My husband has PDD (Parkinson’s disease dementia) and has been in a nursing home now for over 18 months. This was a heartbreaking but mutual decision that has ruptured our little family of three (we have a 19-year-old son), but we are gradually coming to a place of acceptance. Husband’s memory dims and distorts haphazardly but he is mostly lucid. However, over the last few weeks, he has referred several times to some unfortunate events that took place in our lives years ago, as if they are happening now. In this post I discuss what I’ve termed dementia replay, and outline ways of alleviating the stress this may sometimes causes the person with dementia.
Have you ever wondered what that elderly person, sitting in an armchair in a nursing home, with a blank, or grimaced expression, is thinking? Have you ever wondered why that gentle, gentle woman suddenly swears at the air? Have you ever wondered why that man who dribbles from his mouth also dribbles from his eyes? What if these expressions are due to the replay of unpleasant memories? What if that person with dementia is no longer able to differentiate between the past and present? What if that person is silently, wretchedly, confused?
For people with various kinds of dementia, I believe that these sad and/or angry expressions, verbal and non-verbal, might be due to the memory’s ability to replay past events in the present. This is what seems to be worrying Husband lately. Happy memories of happy events don’t require resolution do they; sad events do, and this may explain why, in cases of dementia, unpleasant memories can be so tenaciously and persistently replayed.
To give you a bit of context, during the 1990s, the announcement of our engagement was met with fierce opposition from a family member with whom Husband was in partnership, and lately Husband repeatedly asks me if this person taken our farm. He often asks me desperately not to sign anything because he is obviously remembering being coerced into signing things for his ex-business partner. This latter is the most recurring replay.
In between these episodes of dementia replay, Husband is in touch with the now, however this can change in the space of a minute, which is disconcerting for me. The more he sees of me, the less likely these episodes occur so I try to see him every day and I speak to him on the phone several times a day. Nevertheless, during our goodnight phone conversations, he is sometimes anxious that he might have lost our farm, and often asks me where Son and I are living! This is a good example of dementia replay and it mostly happens between the twilight hours of 5 and 8pm. That is a lot of hours for anyone to be anxious.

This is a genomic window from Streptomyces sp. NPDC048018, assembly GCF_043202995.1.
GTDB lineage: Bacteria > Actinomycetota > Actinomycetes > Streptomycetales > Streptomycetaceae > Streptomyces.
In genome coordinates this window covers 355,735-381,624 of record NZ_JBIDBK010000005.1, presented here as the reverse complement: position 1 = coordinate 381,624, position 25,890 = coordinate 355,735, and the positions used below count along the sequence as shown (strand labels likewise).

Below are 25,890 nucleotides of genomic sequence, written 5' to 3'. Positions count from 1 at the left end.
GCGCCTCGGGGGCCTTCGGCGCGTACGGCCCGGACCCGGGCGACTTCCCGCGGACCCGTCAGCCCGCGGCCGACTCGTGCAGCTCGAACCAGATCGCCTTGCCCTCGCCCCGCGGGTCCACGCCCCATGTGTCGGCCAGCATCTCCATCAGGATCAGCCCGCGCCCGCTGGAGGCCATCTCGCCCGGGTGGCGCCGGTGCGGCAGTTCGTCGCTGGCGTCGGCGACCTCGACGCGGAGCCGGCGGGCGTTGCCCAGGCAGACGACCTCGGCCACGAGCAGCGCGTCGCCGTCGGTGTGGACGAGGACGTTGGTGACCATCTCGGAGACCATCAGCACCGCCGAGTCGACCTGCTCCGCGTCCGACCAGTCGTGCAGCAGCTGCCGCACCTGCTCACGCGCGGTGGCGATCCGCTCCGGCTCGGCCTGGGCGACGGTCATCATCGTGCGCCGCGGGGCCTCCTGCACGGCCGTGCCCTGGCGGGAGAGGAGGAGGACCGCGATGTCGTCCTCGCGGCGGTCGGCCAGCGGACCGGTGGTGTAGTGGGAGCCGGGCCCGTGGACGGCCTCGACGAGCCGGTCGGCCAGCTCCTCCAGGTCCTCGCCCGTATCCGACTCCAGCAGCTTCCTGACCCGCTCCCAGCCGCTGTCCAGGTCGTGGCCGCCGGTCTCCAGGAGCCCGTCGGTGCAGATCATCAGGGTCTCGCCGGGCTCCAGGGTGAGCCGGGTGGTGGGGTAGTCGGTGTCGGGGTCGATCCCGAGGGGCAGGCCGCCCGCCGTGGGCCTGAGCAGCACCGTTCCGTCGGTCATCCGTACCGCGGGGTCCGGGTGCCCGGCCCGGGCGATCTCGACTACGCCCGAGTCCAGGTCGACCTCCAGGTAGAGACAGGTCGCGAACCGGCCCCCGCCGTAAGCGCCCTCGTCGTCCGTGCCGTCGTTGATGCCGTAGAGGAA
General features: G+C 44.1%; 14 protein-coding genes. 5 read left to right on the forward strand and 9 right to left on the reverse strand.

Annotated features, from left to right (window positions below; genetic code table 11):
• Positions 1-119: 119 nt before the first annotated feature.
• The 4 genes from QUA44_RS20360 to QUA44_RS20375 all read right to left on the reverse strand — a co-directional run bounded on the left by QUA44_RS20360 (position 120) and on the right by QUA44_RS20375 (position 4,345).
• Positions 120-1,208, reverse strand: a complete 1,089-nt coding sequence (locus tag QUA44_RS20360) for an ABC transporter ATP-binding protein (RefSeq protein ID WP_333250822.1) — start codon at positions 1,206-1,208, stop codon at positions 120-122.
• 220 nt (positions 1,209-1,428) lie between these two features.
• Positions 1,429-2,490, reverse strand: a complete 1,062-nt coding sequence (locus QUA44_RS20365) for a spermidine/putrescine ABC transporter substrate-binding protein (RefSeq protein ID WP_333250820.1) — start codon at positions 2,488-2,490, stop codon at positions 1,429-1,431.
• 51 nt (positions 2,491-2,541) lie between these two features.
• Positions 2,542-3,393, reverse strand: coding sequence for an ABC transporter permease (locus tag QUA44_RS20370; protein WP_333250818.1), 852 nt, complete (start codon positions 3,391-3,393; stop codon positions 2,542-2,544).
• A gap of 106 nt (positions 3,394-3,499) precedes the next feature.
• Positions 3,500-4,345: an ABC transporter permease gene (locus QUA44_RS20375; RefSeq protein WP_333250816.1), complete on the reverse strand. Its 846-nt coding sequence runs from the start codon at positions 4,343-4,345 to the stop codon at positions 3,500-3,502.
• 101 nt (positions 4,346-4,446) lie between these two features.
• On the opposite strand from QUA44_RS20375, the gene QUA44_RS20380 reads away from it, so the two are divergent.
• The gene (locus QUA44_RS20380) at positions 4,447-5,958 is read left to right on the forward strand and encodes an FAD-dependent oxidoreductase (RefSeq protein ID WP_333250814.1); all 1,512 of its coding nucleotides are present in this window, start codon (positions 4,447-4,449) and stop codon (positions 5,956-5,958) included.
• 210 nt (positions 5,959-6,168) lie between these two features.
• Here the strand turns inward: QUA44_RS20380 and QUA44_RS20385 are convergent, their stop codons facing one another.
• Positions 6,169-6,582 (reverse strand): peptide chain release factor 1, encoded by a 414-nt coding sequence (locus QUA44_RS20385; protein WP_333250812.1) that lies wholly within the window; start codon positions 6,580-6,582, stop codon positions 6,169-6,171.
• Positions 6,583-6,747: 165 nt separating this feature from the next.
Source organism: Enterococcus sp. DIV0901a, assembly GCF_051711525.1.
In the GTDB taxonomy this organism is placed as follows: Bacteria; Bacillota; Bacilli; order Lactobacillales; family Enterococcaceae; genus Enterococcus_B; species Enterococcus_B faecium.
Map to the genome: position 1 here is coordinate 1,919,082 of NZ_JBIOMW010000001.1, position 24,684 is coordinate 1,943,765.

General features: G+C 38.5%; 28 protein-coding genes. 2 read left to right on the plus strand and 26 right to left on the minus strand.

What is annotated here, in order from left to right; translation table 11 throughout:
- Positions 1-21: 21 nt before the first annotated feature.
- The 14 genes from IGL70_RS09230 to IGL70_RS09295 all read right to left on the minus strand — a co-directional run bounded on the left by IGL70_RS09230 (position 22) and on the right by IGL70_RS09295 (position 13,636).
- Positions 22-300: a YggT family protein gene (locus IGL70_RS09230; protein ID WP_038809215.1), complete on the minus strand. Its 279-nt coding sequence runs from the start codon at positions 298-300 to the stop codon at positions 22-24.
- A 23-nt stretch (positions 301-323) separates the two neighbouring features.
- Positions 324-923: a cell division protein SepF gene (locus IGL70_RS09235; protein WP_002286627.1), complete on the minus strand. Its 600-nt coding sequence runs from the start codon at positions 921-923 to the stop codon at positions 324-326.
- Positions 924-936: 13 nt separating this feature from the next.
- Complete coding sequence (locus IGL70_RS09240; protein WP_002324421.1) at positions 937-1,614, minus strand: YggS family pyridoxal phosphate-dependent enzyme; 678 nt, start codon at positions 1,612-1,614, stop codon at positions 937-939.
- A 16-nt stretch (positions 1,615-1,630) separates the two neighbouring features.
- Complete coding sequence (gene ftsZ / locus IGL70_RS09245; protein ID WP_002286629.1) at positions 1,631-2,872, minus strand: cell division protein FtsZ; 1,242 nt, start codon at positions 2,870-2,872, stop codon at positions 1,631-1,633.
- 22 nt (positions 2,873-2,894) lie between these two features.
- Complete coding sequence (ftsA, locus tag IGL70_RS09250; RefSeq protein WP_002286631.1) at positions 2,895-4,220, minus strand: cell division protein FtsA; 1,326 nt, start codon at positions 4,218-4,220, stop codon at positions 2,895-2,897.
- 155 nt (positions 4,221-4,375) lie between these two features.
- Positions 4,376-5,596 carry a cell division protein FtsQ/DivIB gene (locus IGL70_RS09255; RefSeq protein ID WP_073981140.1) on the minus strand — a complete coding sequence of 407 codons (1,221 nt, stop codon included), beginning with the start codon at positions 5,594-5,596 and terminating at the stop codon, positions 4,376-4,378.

During the last week or so, it has been distressing for me to witness how dementia replay has allowed the past events, resolved long ago, to re-insinuate themselves into the present so much so that my reassurances are often forgotten by Husband the following day. No matter how many times I say that the situation is all over, it keeps creeping back into his sentences. He wants to visit, he wants to reconcile, he wants to reprimand, he wants to keep our farm safe from harm.
How to handle dementia replay:
1. Reassure the person that everything is okay now. And, if that doesn’t work,
2. Change the subject. And, if that doesn’t work,
3. Make up a story that contradicts the unpleasant memory and stick to it.
How not to handle dementia replay:
1. Do not agree with the person’s anxiety.
2. Do not dismiss the person’s anxiety.
3. Do not engage in unpleasant reminiscences to do with the person’s anxiety.
If an unpleasant situation is over in real life/real time, do not buy into dementia replay in order to try to fix it all over again. One of the mistakes I made recently was to arrange for Husband to meet with the person who is more or less estranged. It was only when I realized that Husband wanted to clear the already cleared air, that I knew I/we would be replaying a toxic situation, so I cancelled.
These are Husband’s most pressing questions/statements to me lately:
“That group tried to get me to sign again last night but I didn’t. Please don’t sign anything!”
“Where are you living?”
“I can come home and help you; I’m much better now. ”
“Where is Son?”
“Don’t worry about [ex-partner] – I’ll sort him out tomorrow.”
This afternoon, I am going into the nursing home armed with a multiplicity of good memories. I will not ignore Husband’s anxiety but I will override it with a bunch of beautiful do you remember whens?
To be continued….
[Note: this is a first draft of an article that I would like to submit to the Australian Journal of Dementia Care, so any feedback is appreciated!]